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Argus: Weak nickel fundamentals to weigh on EV market

In an end-of-year outlook, consultancy Argus forecasts that demand will grow in 2024 for nickel-based battery cathodes, their component ingredient nickel sulfate and input feedstocks after a slowdown this year. However, Argus adds, supply is set to outpace this growth, with a ramp up in mixed hydroxide precipitate (MHP) and nickel matte production, together with a Class 1 and battery chemicals surplus, set to suppress prices and exert pressure on producers’ margins.

Although EV sales reached record highs in 2023, nickel demand growth in batteries slowed as falling prices hit new production across the supply chain and created surpluses against a backdrop of rising nickel-free lithium iron phosphate (LFP) uptake in China and macroeconomic challenges in Europe and the US.

Analysts expected 2023 nickel demand in batteries to rise by around 15% year-on-year to more than 550,000t, but actual use grew more slowly to 486,000t, according to Russian nickel producer Nornickel. (Earlier post.)

The Argus assessment for nickel-rich NCM811 cathode active material fell by 66% from the start of the year to $32.92/kWh on 12 December. The assessment for nickel sulfate (minimum 22%) cif (cost, insurance, and freight) China upstream fell by a third in 2023 to $3,150/t on 18 December as benchmark London Metal Exchange (LME) nickel prices nearly halved from January to $16,900/t over the period. Sulfate fundamentals in Europe also weakened on slower downstream demand, with Finnish battery chemicals producer Terrafame’s Talvivaara plant halting production in June-July on prevailing price pressures.

Argus says that the price weakness will continue. Dutch investment bank ING expects benchmark nickel prices to be little changed and average $16,600/t in the first quarter of next year, with a full-year average of $16,813/t. The International Nickel Study Group expects the global nickel surplus to widen to a record 239,000t in 2024, from 223,000t in 2023, on the oversupply of Class 2 and nickel chemicals.

Analysts expect battery-grade nickel demand to recover, but price movement for nickel products in the value chain is expected to be sluggish in 2024 as LFPs continue to dominate market share in China, while a slow economic recovery in Europe caps demand for expensive, nickel-based batteries.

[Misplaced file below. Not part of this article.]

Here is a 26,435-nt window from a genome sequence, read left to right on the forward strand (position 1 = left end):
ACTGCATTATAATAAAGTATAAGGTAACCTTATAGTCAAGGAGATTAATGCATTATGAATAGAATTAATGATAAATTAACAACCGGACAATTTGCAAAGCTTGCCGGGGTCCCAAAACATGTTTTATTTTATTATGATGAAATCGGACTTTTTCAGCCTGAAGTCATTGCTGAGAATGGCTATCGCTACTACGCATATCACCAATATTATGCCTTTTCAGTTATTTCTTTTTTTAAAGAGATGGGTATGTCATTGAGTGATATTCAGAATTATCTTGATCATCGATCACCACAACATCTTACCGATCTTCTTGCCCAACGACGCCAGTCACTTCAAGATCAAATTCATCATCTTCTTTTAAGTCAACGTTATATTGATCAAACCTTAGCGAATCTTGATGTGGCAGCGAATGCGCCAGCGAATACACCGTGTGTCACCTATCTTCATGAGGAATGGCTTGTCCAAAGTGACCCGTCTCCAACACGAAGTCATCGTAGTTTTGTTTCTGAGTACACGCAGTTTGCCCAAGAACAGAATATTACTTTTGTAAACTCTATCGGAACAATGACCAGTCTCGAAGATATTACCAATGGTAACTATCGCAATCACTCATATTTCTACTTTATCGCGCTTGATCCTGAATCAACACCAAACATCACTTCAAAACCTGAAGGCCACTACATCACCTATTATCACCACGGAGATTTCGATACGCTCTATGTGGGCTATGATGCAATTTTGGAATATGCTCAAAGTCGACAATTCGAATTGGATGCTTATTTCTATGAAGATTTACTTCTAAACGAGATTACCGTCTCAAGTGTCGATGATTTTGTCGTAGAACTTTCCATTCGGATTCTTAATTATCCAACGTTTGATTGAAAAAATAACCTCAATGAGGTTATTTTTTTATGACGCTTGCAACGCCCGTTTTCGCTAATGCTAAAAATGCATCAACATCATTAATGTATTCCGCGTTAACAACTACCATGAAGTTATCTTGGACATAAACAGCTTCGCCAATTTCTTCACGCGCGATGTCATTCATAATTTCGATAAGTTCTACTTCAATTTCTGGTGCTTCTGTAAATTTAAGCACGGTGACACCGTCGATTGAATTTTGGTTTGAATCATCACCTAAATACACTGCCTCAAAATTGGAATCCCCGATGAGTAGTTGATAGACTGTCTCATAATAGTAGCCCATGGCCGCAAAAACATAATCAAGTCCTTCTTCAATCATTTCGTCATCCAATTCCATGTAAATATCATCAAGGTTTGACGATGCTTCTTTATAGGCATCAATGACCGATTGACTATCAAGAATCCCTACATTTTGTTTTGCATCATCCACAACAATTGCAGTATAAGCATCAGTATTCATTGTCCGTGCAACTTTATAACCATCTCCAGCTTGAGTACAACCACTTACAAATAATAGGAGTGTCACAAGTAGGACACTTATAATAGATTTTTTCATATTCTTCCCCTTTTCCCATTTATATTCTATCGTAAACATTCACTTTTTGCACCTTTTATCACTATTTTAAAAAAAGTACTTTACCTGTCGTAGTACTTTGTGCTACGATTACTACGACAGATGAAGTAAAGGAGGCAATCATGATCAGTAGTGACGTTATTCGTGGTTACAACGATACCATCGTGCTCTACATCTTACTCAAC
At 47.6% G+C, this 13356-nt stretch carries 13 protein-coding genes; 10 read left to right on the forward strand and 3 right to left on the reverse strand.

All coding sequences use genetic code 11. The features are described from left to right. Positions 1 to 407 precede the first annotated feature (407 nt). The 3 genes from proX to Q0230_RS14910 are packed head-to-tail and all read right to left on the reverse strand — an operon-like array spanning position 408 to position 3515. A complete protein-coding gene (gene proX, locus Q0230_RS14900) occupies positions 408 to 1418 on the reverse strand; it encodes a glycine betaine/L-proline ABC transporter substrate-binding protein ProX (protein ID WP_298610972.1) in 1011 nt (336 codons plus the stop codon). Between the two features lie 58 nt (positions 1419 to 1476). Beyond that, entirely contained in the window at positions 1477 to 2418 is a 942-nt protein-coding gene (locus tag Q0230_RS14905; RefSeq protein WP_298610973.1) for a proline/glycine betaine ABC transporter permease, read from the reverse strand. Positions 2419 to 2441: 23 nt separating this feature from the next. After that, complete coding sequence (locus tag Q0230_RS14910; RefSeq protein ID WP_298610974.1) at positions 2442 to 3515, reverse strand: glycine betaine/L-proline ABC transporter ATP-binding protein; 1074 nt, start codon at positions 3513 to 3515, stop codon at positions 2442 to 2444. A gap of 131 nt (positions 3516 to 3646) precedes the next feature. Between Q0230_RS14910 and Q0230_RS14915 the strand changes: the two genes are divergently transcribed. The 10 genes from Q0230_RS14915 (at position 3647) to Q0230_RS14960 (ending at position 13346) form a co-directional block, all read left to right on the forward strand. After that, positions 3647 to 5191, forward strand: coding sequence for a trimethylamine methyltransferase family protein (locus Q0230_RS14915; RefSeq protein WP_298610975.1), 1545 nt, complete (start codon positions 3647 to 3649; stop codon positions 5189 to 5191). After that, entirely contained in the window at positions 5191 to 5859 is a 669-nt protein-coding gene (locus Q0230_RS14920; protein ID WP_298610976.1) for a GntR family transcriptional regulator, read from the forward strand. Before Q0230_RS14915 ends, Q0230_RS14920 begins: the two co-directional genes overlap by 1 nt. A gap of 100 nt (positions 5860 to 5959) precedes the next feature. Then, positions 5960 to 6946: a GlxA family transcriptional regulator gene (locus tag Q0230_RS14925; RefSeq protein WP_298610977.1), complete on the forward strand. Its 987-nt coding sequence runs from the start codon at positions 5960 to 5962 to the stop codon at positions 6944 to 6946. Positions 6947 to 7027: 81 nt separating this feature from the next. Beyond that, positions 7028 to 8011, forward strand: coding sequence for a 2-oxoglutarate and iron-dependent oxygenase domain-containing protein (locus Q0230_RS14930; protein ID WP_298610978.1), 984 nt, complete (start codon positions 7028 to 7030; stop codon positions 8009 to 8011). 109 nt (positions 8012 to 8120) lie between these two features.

Nornickel expects world nickel chemicals output to surge by 30% on the year to 663,000t on the ramp-up in nickel pig iron (NPI)-to-matte conversion plants and new high-pressure acid leach capacities, creating an expected surplus of 50,000t.

Analysts project that MHP output will double to 300,000t in 2024 as output at plants in New Caledonia and Papua New Guinea continues to rise. Nornickel also anticipates matte supply, once expected to make way for MHP use, to rise by 50% on the year to 346,000t in 2024 as nickel pig iron operations continue to be loss-making and producers switch capacity towards new Chinese Class 1 production and the battery market.

Argus notes that market participants mostly consider the current nickel price environment in the battery market to be unsustainable, with a benchmark LME price level of $18,000-20,000/t considered the bare minimum to ensure the viability of plants. MHP and sulfate producers mostly reported rising production costs this year. Inflationary pressures on interest rates, energy prices, fuel and labour costs, together with weaker by-product credits, exacerbated the effect of weak sales prices, even as lower LME-linked nickel ore prices and cheap coal provided some relief to matte production costs.

A sustained downturn in prices in 2024 could create supply risks through the cancellation of new projects at a time when downstream EV producers are planning to scale up for the mass market.

Argus suggests that 2024 will likely be a year of slow price recovery, one where the market resets and demand grows gradually.


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